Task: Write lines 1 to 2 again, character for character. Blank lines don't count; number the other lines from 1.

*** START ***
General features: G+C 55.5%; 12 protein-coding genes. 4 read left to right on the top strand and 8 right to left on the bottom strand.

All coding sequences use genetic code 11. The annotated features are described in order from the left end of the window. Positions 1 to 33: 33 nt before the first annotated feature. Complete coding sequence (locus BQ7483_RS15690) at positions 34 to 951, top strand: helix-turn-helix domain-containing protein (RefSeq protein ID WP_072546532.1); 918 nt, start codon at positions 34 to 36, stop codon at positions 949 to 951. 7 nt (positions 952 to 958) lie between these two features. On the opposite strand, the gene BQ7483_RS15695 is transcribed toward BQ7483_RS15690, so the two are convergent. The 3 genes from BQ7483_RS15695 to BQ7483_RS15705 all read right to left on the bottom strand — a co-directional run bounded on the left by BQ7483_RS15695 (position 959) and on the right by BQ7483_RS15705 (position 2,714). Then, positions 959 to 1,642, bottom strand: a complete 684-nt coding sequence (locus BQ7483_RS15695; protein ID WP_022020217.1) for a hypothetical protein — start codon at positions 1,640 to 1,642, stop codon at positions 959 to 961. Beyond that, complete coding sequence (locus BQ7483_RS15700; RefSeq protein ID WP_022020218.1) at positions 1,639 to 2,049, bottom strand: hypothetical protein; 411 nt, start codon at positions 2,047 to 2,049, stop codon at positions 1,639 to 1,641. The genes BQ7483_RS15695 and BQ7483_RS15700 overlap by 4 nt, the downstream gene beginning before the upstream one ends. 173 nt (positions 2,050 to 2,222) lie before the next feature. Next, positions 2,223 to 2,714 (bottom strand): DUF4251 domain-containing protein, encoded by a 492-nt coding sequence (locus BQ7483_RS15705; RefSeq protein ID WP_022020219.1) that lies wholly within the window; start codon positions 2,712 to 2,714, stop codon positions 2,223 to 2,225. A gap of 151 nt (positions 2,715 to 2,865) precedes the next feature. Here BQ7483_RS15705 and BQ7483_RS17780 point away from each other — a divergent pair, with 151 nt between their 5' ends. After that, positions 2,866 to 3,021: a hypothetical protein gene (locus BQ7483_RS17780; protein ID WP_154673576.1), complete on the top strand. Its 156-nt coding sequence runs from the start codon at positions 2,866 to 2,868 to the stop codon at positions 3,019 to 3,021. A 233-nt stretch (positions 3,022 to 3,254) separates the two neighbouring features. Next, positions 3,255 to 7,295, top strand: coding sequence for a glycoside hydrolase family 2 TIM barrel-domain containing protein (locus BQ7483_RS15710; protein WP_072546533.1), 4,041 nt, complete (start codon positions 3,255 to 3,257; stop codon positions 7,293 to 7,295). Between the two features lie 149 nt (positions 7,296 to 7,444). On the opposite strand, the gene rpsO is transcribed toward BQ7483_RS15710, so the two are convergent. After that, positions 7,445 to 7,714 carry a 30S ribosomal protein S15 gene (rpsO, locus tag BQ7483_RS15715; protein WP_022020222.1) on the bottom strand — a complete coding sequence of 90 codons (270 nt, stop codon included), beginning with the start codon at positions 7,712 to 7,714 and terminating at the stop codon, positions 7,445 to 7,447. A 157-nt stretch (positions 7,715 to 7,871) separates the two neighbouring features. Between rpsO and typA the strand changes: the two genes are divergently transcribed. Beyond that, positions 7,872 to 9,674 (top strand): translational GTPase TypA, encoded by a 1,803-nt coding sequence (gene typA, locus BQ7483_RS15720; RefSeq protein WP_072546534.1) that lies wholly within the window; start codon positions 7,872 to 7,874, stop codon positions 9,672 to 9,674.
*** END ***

General features: G+C 55.5%; 12 protein-coding genes. 4 read left to right on the top strand and 8 right to left on the bottom strand.

All coding sequences use genetic code 11. The annotated features are described in order from the left end of the window. Positions 1 to 33: 33 nt before the first annotated feature. Complete coding sequence (locus BQ7483_RS15690) at positions 34 to 951, top strand: helix-turn-helix domain-containing protein (RefSeq protein ID WP_072546532.1); 918 nt, start codon at positions 34 to 36, stop codon at positions 949 to 951. 7 nt (positions 952 to 958) lie between these two features. On the opposite strand, the gene BQ7483_RS15695 is transcribed toward BQ7483_RS15690, so the two are convergent. The 3 genes from BQ7483_RS15695 to BQ7483_RS15705 all read right to left on the bottom strand — a co-directional run bounded on the left by BQ7483_RS15695 (position 959) and on the right by BQ7483_RS15705 (position 2,714). Then, positions 959 to 1,642, bottom strand: a complete 684-nt coding sequence (locus BQ7483_RS15695; protein ID WP_022020217.1) for a hypothetical protein — start codon at positions 1,640 to 1,642, stop codon at positions 959 to 961. Beyond that, complete coding sequence (locus BQ7483_RS15700; RefSeq protein ID WP_022020218.1) at positions 1,639 to 2,049, bottom strand: hypothetical protein; 411 nt, start codon at positions 2,047 to 2,049, stop codon at positions 1,639 to 1,641. The genes BQ7483_RS15695 and BQ7483_RS15700 overlap by 4 nt, the downstream gene beginning before the upstream one ends. 173 nt (positions 2,050 to 2,222) lie before the next feature. Next, positions 2,223 to 2,714 (bottom strand): DUF4251 domain-containing protein, encoded by a 492-nt coding sequence (locus BQ7483_RS15705; RefSeq protein ID WP_022020219.1) that lies wholly within the window; start codon positions 2,712 to 2,714, stop codon positions 2,223 to 2,225. A gap of 151 nt (positions 2,715 to 2,865) precedes the next feature. Here BQ7483_RS15705 and BQ7483_RS17780 point away from each other — a divergent pair, with 151 nt between their 5' ends. After that, positions 2,866 to 3,021: a hypothetical protein gene (locus BQ7483_RS17780; protein ID WP_154673576.1), complete on the top strand. Its 156-nt coding sequence runs from the start codon at positions 2,866 to 2,868 to the stop codon at positions 3,019 to 3,021. A 233-nt stretch (positions 3,022 to 3,254) separates the two neighbouring features. Next, positions 3,255 to 7,295, top strand: coding sequence for a glycoside hydrolase family 2 TIM barrel-domain containing protein (locus BQ7483_RS15710; protein WP_072546533.1), 4,041 nt, complete (start codon positions 3,255 to 3,257; stop codon positions 7,293 to 7,295). Between the two features lie 149 nt (positions 7,296 to 7,444). On the opposite strand, the gene rpsO is transcribed toward BQ7483_RS15710, so the two are convergent. After that, positions 7,445 to 7,714 carry a 30S ribosomal protein S15 gene (rpsO, locus tag BQ7483_RS15715; protein WP_022020222.1) on the bottom strand — a complete coding sequence of 90 codons (270 nt, stop codon included), beginning with the start codon at positions 7,712 to 7,714 and terminating at the stop codon, positions 7,445 to 7,447. A 157-nt stretch (positions 7,715 to 7,871) separates the two neighbouring features. Between rpsO and typA the strand changes: the two genes are divergently transcribed. Beyond that, positions 7,872 to 9,674 (top strand): translational GTPase TypA, encoded by a 1,803-nt coding sequence (gene typA, locus BQ7483_RS15720; RefSeq protein WP_072546534.1) that lies wholly within the window; start codon positions 7,872 to 7,874, stop codon positions 9,672 to 9,674.